News By/Courtesy: Pushpit Singh | 31 Dec 2019 22:15pm IST

HIGHLIGHTS

  • he Bill is expected to be moved during the next Assembly session
  • The National Law School of India (Amendment) Bill, 2019 will be moved to provide reservation to those students who have studied in Karnataka for at least 10 years.
  • A similar attempt was made in 2017, when a bill titled the National Law School of India University (Amendment) Bill, 2017 was introduced, aiming to provide for 50% reservation for local students

Two years after a similar move failed to see the light of day, the Karnataka government is reportedly planning to introduce a Bill to provide 25% reservation for state domicile students at National Law School of India University (NLSIU) Bangalore. The Bill is expected to be moved during the next Assembly session.

 Karnataka Law Minister JC Madhuswamy stated that The National Law School of India (Amendment) Bill, 2019 will be moved to provide reservation to those students who have studied in Karnataka for at least 10 years.

A similar attempt was made in 2017, when a bill titled the National Law School of India University (Amendment) Bill, 2017 was introduced, aiming to provide for 50% reservation for local students of the state.

However, the proposal was rejected and sent back by then Governor, Vajubhai Vala on technical grounds. He stated that that such a regional reservation could not be accepted. He further directed the government to push towards institutional reservation rather than regional reservation.

Keeping this in mind, Minister Madhuswamy was quoted as saying,

Hence, we have moved with institutional reservation and capped it at 25% for Karnataka students.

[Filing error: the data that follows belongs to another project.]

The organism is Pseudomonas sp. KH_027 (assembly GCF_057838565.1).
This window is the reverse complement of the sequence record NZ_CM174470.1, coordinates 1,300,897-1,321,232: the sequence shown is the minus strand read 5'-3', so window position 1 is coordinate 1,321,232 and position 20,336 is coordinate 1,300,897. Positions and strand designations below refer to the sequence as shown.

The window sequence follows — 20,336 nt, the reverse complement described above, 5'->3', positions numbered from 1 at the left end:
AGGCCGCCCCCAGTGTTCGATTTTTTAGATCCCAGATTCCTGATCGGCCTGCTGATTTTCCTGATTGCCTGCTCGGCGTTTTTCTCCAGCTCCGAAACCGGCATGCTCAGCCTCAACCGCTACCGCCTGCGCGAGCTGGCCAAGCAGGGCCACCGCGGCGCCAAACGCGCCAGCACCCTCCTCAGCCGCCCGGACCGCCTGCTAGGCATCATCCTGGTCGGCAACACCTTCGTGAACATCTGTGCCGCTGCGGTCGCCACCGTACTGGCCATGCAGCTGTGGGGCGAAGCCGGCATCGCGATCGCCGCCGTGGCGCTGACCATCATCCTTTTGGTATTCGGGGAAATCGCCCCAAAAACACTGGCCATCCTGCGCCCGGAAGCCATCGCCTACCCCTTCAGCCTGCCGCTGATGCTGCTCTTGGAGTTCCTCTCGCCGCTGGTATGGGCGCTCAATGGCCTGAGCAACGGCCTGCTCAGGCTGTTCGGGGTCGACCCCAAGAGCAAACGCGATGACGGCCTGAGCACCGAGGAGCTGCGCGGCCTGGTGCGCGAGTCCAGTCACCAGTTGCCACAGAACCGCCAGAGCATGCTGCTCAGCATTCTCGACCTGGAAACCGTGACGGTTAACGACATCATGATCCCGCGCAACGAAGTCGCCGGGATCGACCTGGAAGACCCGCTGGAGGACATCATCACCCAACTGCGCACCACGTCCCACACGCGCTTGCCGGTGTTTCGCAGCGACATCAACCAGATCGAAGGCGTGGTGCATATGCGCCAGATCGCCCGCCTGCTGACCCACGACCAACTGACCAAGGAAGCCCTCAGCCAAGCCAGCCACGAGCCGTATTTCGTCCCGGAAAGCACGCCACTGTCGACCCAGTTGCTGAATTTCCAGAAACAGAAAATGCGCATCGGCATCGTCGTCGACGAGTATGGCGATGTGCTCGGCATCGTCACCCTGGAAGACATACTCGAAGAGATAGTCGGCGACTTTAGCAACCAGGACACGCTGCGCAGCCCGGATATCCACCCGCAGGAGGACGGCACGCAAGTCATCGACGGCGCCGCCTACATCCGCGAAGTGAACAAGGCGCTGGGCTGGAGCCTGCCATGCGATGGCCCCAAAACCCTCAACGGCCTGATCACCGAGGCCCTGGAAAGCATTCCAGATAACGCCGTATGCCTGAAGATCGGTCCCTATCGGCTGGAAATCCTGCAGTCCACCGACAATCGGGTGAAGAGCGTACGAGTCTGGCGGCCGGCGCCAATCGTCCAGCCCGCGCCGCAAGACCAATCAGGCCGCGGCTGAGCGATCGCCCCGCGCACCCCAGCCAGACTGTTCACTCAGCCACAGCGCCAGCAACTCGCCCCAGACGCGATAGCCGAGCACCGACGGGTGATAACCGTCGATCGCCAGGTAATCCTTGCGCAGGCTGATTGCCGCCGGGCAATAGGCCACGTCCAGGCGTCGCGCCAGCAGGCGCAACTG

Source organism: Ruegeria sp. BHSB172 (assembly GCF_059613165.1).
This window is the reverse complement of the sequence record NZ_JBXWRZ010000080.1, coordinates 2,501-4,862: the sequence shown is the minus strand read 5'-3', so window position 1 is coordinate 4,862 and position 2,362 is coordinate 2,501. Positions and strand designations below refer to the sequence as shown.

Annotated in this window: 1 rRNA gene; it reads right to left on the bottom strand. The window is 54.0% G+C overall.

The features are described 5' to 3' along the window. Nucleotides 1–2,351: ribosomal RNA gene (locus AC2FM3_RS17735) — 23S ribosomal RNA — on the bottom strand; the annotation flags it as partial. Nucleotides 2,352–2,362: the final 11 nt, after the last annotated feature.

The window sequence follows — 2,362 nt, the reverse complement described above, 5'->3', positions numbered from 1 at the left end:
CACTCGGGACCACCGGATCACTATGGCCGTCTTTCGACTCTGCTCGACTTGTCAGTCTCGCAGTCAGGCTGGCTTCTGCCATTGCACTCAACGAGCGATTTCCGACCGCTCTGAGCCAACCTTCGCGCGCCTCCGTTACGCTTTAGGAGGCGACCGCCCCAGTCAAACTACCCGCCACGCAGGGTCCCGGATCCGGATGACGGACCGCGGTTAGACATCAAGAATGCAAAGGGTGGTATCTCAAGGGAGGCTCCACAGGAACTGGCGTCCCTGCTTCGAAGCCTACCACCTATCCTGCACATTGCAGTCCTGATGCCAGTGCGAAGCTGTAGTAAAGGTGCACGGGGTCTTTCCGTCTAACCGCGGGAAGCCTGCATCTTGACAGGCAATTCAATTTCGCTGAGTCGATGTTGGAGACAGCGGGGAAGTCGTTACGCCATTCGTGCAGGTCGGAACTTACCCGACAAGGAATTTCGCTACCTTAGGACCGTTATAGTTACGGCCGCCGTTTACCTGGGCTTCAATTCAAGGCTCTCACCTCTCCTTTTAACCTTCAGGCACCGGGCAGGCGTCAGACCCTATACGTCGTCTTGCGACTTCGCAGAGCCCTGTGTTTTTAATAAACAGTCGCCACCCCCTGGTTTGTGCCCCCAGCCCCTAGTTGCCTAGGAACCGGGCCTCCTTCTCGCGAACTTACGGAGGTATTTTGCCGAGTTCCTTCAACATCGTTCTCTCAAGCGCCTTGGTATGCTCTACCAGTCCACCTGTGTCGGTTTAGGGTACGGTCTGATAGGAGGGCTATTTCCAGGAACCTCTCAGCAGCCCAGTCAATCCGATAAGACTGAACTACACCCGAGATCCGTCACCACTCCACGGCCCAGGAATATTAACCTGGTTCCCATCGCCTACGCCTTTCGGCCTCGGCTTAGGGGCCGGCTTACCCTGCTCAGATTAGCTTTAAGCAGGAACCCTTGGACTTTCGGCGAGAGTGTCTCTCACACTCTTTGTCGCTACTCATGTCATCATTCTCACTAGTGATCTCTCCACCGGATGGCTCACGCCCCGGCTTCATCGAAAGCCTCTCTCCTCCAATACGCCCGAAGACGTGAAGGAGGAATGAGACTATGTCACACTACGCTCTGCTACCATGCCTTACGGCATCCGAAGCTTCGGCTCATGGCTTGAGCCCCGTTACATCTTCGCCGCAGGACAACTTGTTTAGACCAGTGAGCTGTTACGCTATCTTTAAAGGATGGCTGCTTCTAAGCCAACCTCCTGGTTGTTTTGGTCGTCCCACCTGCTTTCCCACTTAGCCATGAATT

The 2017 Bill was met with opposition from both students and alumni of NLSIU. The law school's founding Vice-Chancellor, the late Prof Madhava Menon, were amongst those who opposed the move. He said back then,

"I am not in favour of it [domicile reservation] for the simple reason that it was conceived as a national institution. Doing anything to dilute that would not be welcome. Even otherwise, Karnataka students are coming in on merit in adequate numbers. It was not a demand from the Karnataka when it was started. If the government wanted, another campus could have been built. But NLSIU, being a model institution for the rest of the country, should remain a national institution.”

It is reported that Prof Sudhir Krishnaswamy, the present Vice-Chancellor of NLSIU, said he would comment on the government’s move only after studying the proposed Bill.

As per the University website, there are 80 seats for the BA.LL.B. (Hons.) programme at NLSIU. Out of the same, 57 are for General Category applicants. 12 seats are reserved for Scheduled Caste students, while 6 seats are reserved for students from the Scheduled Tribe community. 5 seats are reserved for foreign nationals.

Section Editor: Prithvijit Mukherjee | 01 Jan 2020 12:18pm IST


Tags : #NLSIU #Bangalore

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